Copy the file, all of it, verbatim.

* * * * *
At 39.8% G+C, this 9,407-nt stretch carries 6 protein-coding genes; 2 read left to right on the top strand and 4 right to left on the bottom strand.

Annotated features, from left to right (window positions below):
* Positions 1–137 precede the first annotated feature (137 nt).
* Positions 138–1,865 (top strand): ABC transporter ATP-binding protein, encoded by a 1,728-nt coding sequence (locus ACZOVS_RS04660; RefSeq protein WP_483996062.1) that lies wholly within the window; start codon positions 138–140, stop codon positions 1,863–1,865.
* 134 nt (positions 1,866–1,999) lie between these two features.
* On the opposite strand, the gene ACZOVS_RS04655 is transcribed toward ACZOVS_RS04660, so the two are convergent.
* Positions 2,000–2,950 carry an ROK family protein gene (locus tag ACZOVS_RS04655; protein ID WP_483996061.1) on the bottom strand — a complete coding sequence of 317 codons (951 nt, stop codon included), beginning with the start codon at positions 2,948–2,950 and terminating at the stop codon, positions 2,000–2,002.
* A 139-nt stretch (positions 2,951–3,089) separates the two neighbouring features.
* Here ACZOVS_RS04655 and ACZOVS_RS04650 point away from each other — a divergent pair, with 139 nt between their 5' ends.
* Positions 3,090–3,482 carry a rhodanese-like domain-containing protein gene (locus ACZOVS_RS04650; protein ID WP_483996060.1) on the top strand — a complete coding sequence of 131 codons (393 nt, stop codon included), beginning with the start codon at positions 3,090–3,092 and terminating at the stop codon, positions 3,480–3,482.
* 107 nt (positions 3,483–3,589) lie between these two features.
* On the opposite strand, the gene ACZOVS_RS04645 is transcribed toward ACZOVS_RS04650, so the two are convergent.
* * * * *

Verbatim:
At 39.8% G+C, this 9,407-nt stretch carries 6 protein-coding genes; 2 read left to right on the top strand and 4 right to left on the bottom strand.

Annotated features, from left to right (window positions below):
* Positions 1–137 precede the first annotated feature (137 nt).
* Positions 138–1,865 (top strand): ABC transporter ATP-binding protein, encoded by a 1,728-nt coding sequence (locus ACZOVS_RS04660; RefSeq protein WP_483996062.1) that lies wholly within the window; start codon positions 138–140, stop codon positions 1,863–1,865.
* 134 nt (positions 1,866–1,999) lie between these two features.
* On the opposite strand, the gene ACZOVS_RS04655 is transcribed toward ACZOVS_RS04660, so the two are convergent.
* Positions 2,000–2,950 carry an ROK family protein gene (locus tag ACZOVS_RS04655; protein ID WP_483996061.1) on the bottom strand — a complete coding sequence of 317 codons (951 nt, stop codon included), beginning with the start codon at positions 2,948–2,950 and terminating at the stop codon, positions 2,000–2,002.
* A 139-nt stretch (positions 2,951–3,089) separates the two neighbouring features.
* Here ACZOVS_RS04655 and ACZOVS_RS04650 point away from each other — a divergent pair, with 139 nt between their 5' ends.
* Positions 3,090–3,482 carry a rhodanese-like domain-containing protein gene (locus ACZOVS_RS04650; protein ID WP_483996060.1) on the top strand — a complete coding sequence of 131 codons (393 nt, stop codon included), beginning with the start codon at positions 3,090–3,092 and terminating at the stop codon, positions 3,480–3,482.
* 107 nt (positions 3,483–3,589) lie between these two features.
* On the opposite strand, the gene ACZOVS_RS04645 is transcribed toward ACZOVS_RS04650, so the two are convergent.